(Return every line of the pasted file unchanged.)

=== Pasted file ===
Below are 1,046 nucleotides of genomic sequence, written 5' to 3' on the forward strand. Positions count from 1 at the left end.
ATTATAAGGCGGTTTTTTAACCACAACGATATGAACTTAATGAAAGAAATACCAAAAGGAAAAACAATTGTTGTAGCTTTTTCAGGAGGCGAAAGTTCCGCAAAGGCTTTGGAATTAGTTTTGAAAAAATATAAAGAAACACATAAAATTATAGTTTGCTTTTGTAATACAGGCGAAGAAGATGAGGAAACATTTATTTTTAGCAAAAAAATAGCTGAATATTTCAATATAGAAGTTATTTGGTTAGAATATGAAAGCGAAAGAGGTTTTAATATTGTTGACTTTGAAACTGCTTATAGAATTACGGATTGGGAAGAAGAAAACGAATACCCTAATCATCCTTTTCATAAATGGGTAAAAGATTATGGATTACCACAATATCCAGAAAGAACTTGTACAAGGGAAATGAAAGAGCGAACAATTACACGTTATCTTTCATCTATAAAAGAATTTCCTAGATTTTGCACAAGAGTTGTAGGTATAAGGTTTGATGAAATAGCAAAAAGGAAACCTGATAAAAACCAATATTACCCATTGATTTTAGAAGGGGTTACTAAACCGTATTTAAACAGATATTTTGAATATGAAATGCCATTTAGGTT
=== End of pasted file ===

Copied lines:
Below are 1,046 nucleotides of genomic sequence, written 5' to 3' on the forward strand. Positions count from 1 at the left end.
ATTATAAGGCGGTTTTTTAACCACAACGATATGAACTTAATGAAAGAAATACCAAAAGGAAAAACAATTGTTGTAGCTTTTTCAGGAGGCGAAAGTTCCGCAAAGGCTTTGGAATTAGTTTTGAAAAAATATAAAGAAACACATAAAATTATAGTTTGCTTTTGTAATACAGGCGAAGAAGATGAGGAAACATTTATTTTTAGCAAAAAAATAGCTGAATATTTCAATATAGAAGTTATTTGGTTAGAATATGAAAGCGAAAGAGGTTTTAATATTGTTGACTTTGAAACTGCTTATAGAATTACGGATTGGGAAGAAGAAAACGAATACCCTAATCATCCTTTTCATAAATGGGTAAAAGATTATGGATTACCACAATATCCAGAAAGAACTTGTACAAGGGAAATGAAAGAGCGAACAATTACACGTTATCTTTCATCTATAAAAGAATTTCCTAGATTTTGCACAAGAGTTGTAGGTATAAGGTTTGATGAAATAGCAAAAAGGAAACCTGATAAAAACCAATATTACCCATTGATTTTAGAAGGGGTTACTAAACCGTATTTAAACAGATATTTTGAATATGAAATGCCATTTAGGTT